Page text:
Israel and the United Arab Emirates signed a tax treaty on Monday, Israel's Finance Ministry said, describing the move as a spur to business development between the countries after they normalised relations last year.
The UAE finance ministry said in October that it had reached a preliminary agreement with Israel on avoiding double taxation.
The tax convention, once ratified by ministers and parliament this year, will be Israel's 59th and go into effect on Jan 1, 2022.
It is the first tax treaty reached in the wake of Israel's normalising relations with the UAE and Bahrain last year. In parallel, Israel has moved to improve ties with Morocco and Sudan.
The treaty is based primarily on the OECD model, Israeli Finance Minister Israel Katz said in a statement, adding that it “provides certainty and favourable conditions for business activity and will strengthen economic ties” with the UAE.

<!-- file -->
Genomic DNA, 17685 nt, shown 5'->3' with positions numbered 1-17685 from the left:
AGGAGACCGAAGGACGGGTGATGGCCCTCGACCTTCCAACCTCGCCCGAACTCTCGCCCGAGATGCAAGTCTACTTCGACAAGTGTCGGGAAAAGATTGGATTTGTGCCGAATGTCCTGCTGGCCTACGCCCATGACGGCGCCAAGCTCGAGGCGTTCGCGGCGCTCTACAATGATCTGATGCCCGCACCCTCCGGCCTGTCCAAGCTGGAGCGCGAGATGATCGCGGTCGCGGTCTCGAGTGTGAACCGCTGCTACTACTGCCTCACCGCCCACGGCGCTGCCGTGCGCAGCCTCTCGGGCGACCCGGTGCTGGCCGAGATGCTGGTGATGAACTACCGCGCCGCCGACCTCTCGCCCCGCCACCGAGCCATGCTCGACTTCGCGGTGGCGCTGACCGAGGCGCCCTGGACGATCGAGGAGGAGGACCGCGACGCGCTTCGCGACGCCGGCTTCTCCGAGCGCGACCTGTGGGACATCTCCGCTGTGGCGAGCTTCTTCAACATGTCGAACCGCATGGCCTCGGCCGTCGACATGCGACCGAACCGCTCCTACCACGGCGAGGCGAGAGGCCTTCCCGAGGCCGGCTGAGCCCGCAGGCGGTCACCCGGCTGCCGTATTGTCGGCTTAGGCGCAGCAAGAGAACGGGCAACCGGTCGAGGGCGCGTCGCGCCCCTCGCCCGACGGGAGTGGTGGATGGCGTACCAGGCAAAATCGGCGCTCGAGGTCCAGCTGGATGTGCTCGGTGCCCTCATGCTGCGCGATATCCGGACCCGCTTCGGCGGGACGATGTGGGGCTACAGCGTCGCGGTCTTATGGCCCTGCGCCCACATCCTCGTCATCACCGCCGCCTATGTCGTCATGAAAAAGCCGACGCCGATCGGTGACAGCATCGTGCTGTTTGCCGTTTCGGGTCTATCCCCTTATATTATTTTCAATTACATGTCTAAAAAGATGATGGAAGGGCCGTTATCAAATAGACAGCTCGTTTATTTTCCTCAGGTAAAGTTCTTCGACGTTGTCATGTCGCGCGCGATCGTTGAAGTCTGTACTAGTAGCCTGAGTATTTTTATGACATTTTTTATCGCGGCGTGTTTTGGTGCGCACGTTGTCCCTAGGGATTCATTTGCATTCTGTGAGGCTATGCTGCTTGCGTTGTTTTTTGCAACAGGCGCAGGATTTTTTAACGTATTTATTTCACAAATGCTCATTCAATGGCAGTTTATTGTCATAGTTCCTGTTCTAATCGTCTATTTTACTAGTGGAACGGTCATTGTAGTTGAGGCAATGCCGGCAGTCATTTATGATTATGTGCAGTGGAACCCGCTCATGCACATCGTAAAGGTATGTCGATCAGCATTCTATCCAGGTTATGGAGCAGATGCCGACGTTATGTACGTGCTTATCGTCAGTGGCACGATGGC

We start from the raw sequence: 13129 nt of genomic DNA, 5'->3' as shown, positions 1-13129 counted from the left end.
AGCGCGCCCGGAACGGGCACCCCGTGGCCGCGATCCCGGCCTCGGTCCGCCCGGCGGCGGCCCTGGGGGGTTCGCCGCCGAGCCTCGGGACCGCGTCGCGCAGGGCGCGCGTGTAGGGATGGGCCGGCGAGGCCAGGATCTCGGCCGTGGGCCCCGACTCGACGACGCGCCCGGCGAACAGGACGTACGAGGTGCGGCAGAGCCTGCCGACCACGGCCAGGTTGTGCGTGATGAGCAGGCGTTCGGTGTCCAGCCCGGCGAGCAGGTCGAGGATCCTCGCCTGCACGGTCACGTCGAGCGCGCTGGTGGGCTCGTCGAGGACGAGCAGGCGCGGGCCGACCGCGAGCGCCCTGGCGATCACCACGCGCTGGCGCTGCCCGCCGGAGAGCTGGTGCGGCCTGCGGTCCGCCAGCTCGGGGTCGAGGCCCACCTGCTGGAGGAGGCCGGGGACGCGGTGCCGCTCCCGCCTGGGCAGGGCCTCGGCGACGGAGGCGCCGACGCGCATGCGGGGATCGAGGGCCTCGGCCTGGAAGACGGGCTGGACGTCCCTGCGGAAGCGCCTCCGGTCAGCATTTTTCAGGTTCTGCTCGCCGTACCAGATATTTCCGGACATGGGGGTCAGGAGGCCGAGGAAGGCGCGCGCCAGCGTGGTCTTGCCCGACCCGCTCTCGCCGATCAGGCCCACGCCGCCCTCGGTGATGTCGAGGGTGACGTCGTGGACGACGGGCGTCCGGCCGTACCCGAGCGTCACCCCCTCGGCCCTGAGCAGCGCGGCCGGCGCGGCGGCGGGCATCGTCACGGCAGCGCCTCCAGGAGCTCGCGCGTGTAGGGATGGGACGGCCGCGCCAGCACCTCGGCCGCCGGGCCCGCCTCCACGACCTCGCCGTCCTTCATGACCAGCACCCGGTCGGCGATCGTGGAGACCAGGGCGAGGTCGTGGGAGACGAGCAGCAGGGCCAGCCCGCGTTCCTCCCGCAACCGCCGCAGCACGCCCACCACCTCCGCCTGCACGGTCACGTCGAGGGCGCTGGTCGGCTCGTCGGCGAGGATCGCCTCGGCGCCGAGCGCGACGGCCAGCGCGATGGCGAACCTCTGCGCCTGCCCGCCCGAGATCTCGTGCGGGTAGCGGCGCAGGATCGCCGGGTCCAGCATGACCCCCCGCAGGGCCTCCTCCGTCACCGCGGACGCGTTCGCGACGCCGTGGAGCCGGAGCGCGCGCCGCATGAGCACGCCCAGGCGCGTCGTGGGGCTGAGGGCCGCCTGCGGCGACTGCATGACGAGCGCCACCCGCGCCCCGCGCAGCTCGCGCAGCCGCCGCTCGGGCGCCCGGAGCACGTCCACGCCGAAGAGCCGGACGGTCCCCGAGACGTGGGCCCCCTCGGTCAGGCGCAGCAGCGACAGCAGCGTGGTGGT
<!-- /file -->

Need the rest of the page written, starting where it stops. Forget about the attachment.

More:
Under the agreement, tax deductions, dividends and royalties are capped.
Israeli Foreign Minister Gabi Ashkenazi said the treaty will enable significant promotion of investment and trade that will help both countries' economies.
Since a normalisation deal was signed last September, Israeli and Emirati banks and other companies have signed cooperation deals, while also establishing direct flights.
The normalisation has, however, created tensions with other Muslim states, especially in the backdrop of the recent Israeli violence in Palestine.
In a meeting of the 57-nation Organisation of Islamic Cooperation (OIC) earlier this month, diplomats criticised each other at different points over ties to Israel.
“The massacre of Palestinian children today follows the purported normalisation,” Iranian Foreign Minister Mohammad Javad Zarif said in the meeting. “This criminal and genocidal regime has once again proven that friendly gestures only aggravate its atrocities.”
Turkish Foreign Minister Mevlut Cavusoglu also joined Zarif in criticising the normalisation, though Israel maintains diplomatic ties with Ankara.
“There are a few who have lost their moral compass and voiced support for Israel,” he said. “If there are half-hearted statements within our own family, how could we criticise others? Who will take our words seriously?”